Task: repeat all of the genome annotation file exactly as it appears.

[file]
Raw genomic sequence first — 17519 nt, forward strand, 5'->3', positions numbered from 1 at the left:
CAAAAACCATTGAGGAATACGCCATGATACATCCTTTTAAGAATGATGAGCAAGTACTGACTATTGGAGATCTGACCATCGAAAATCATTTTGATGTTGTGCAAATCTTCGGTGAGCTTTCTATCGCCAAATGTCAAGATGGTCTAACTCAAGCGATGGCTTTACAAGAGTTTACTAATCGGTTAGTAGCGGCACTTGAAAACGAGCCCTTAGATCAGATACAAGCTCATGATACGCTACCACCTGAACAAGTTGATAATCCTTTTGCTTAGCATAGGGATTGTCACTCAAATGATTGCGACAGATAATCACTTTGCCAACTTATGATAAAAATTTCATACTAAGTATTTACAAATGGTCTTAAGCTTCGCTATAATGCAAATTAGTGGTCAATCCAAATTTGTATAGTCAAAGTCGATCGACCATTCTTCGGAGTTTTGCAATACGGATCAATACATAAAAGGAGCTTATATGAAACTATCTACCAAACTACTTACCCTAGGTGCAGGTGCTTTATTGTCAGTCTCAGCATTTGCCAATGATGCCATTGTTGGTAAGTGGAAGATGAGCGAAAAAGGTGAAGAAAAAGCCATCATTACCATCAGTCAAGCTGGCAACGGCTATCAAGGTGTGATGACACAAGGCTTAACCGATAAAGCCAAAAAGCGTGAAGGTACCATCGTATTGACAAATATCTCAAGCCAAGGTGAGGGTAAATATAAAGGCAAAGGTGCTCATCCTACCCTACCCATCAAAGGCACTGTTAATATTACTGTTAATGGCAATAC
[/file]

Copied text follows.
Raw genomic sequence first — 17519 nt, forward strand, 5'->3', positions numbered from 1 at the left:
CAAAAACCATTGAGGAATACGCCATGATACATCCTTTTAAGAATGATGAGCAAGTACTGACTATTGGAGATCTGACCATCGAAAATCATTTTGATGTTGTGCAAATCTTCGGTGAGCTTTCTATCGCCAAATGTCAAGATGGTCTAACTCAAGCGATGGCTTTACAAGAGTTTACTAATCGGTTAGTAGCGGCACTTGAAAACGAGCCCTTAGATCAGATACAAGCTCATGATACGCTACCACCTGAACAAGTTGATAATCCTTTTGCTTAGCATAGGGATTGTCACTCAAATGATTGCGACAGATAATCACTTTGCCAACTTATGATAAAAATTTCATACTAAGTATTTACAAATGGTCTTAAGCTTCGCTATAATGCAAATTAGTGGTCAATCCAAATTTGTATAGTCAAAGTCGATCGACCATTCTTCGGAGTTTTGCAATACGGATCAATACATAAAAGGAGCTTATATGAAACTATCTACCAAACTACTTACCCTAGGTGCAGGTGCTTTATTGTCAGTCTCAGCATTTGCCAATGATGCCATTGTTGGTAAGTGGAAGATGAGCGAAAAAGGTGAAGAAAAAGCCATCATTACCATCAGTCAAGCTGGCAACGGCTATCAAGGTGTGATGACACAAGGCTTAACCGATAAAGCCAAAAAGCGTGAAGGTACCATCGTATTGACAAATATCTCAAGCCAAGGTGAGGGTAAATATAAAGGCAAAGGTGCTCATCCTACCCTACCCATCAAAGGCACTGTTAATATTACTGTTAATGGCAATAC